You remember those days very, very vividly. You were sitting at the U.N. Security Council that day when Colin Powell made his statement. What was going through your mind as you saw war clouds develop?
MOHAMED ELBARADEI, DIRECTOR GENERAL, IAEA: Well, clearly, Wolf, the nuclear file was somewhat different from chemical and biological. With regard to the nuclear file, we were pretty convinced that we haven't seen really any evidence that Iraq resumed its nuclear weapon program, because we knew we dismantled that program in 1997, and our focus was to see whether anything has been resuscitated between '98 and 2002.
We didn't see that. As Hans was mentioned, there was a question of the uranium importation, there was a question of that tubes but these two stories we clearly realized that they did not support the conclusion that Iraq was restarting its nuclear weapon program.
With regard to chemical and biological - and that was Hans Blix fight - I think the situation was more complicated, because, although there was not much good intelligence, the presumption - and I think that was also shared by Hans, shared by many members of the Council - that because Iraq had them before, because it had accused them before, and there was no record of either destruction or production, there was this nagging question: Do they still have them?
And, frankly, because there was - we were dealing with a regime that was brutal, that had used chemical weapons in the past, the level of tolerance was very low, and the level of suspicion was extremely high. And - I think that's how we should look at - the question in context, frankly, yes.
BLITZER: You remember what Dick Cheney said, the vice president of the United States, only days before the war started. And I'll put it up on the screen. He said: "We believe he has, in fact, reconstituted nuclear weapons. I think Mr. ElBaradei, frankly, is wrong. And I think if you look at the track record of the International Atomic Energy Agency in this kind of issue, especially where Iraq's concerned, they have consistently underestimated or missed what Saddam Hussein was doing."
When you heard Dick Cheney say that a year ago, what were you thinking?
ELBARADEI: I was thinking that he was not really seeing what I see on the ground. I haven't seen anything on the ground at that time that support Mr. Cheney's conclusion or statement, so - and I thought to myself, well, history is going to be the judge.
BLITZER: Well, history has been the judge to a certain degree.
Dr. Blix, David Kay, a man you know, a former U.N. weapons inspector, then went back after the war as a U.S. weapons inspector, came back after many months in Iraq and basically said, "Couldn't find any weapons of mass destruction."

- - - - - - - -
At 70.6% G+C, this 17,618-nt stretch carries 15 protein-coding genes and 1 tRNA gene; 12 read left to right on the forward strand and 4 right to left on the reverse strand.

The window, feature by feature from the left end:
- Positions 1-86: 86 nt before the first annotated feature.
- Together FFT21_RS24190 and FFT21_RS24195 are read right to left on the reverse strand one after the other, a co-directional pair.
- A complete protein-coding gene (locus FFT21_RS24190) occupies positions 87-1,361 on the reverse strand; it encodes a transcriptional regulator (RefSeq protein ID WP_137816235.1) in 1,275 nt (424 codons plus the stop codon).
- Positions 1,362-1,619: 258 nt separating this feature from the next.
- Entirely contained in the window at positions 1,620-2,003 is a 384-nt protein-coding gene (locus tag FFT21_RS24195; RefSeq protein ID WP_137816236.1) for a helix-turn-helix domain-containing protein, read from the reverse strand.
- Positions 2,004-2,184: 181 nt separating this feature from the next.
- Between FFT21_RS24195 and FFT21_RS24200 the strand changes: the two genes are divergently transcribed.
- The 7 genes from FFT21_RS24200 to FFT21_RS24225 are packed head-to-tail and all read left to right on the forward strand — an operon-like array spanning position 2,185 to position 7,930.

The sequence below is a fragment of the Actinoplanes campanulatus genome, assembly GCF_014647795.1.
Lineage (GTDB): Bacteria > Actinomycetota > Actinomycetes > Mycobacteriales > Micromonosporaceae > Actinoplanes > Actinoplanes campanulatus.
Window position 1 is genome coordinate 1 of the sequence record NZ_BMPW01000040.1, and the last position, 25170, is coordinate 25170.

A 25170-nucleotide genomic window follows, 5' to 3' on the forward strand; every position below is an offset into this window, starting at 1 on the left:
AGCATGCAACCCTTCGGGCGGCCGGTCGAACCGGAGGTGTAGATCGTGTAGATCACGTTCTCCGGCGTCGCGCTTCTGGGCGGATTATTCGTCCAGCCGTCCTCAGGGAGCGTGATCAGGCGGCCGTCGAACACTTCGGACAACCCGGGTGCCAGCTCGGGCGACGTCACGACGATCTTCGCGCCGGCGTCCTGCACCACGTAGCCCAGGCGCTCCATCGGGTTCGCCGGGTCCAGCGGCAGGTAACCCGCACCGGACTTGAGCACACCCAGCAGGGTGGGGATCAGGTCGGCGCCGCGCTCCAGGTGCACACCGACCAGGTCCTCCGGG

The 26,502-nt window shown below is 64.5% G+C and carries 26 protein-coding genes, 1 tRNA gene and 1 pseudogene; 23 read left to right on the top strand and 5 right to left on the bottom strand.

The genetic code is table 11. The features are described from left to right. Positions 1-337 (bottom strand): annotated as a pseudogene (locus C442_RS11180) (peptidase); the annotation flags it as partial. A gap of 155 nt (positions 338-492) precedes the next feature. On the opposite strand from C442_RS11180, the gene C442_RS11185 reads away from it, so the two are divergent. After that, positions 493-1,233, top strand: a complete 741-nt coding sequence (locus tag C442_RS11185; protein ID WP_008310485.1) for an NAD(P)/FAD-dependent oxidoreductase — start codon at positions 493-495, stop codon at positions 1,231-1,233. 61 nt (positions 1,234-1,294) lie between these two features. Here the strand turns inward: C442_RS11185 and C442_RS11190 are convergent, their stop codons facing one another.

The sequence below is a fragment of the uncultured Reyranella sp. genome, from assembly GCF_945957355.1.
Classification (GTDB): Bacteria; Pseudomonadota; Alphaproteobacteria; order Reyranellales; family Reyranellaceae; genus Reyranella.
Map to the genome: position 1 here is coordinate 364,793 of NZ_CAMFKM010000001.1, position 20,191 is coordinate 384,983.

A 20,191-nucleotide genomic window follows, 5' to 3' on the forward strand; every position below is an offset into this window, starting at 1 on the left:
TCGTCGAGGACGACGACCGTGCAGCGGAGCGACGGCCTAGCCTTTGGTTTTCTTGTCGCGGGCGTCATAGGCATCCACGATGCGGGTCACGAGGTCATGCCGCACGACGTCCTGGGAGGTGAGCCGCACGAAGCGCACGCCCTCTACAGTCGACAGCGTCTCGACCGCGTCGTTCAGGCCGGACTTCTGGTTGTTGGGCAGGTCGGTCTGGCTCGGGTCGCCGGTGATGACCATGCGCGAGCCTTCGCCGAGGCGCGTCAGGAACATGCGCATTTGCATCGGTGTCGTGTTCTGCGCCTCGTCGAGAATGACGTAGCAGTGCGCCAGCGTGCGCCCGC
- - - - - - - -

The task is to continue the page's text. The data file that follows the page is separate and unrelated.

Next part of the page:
Listen precisely to what he said before the U.S. Congress upon his return.
(BEGIN VIDEO CLIP)
DAVID KAY, FORMER HEAD, IRAQ SURVEY GROUP: Let me begin by saying we were almost all wrong, and I certainly include myself here.
(END VIDEO CLIP)
BLITZER: Were you wrong, too Dr. Blix, in your prewar assessment about Iraq's weapons of mass destruction?
BLIX: No, I think we were right. But we could not say definitively that there aren't any weapons of mass destruction. As Mohamed ElBaradei said a moment ago, their were things unaccounted for. It meant they could either exist or not exist. So we could not affirm that they weren't there, but we - at least we didn't fall into the trap that the U.S. and the U.K. did in asserting that they existed.
BLITZER: Dr. ElBaradei, let's flash forward to some current issues on your agenda, the agenda of the IAEA right now, Iran specifically, the effort to disarm, to get rid of Iran's nuclear development program.
What's the key issue right now? How close is Iran to building a bomb?
ELBARADEI: Well, Wolf, I think I'd like to, for a moment, say that, to me, what's important from Iraq is what we learn from Iraq. We learned from Iraq that an inspection takes time, that we should be patient, that an inspection can, in fact, work.
In Iran, I think we have made very good progress. We made marked progress. We have now learned a lot about the Iranian program. Iran had agreed to fully suspend its enrichment program as a confidence-building measure, so we have to acknowledge we have made a good headway along our effort to make sure that Iran program is completely for peaceful purpose.
However, in the process we have discovered, Wolf, that this is a sophisticated program, it's an extensive program and it's a program that has been undeclared for over 15 years.
And in that context, as you understand, there's a lot of still skepticism that something might still be hidden. The fact that they have not declared to us some of the R&D lately have increased that skepticism.
And my answer to Iraq...
ELBARADEI: ...if they want to clear their name, and for us to be able to conclude that the program is completely for peaceful purposes.
Part of the problem in Iraq, Wolf, was the opaque nature of that Saddam Hussein regime. We should not forget that. For a couple of months, their cooperation was not by any way transparent, for whatever reason.
But one of the lessons that, if a country really want to show to the world that its programs are peaceful, weapons-of-mass-destruction program are peaceful, they ought to be transparent, they ought to take a proactive approach.
BLITZER: Dr. ElBaradei, Dr. Blix, unfortunately we're out of time. Thanks to both of you for joining us on "LATE EDITION."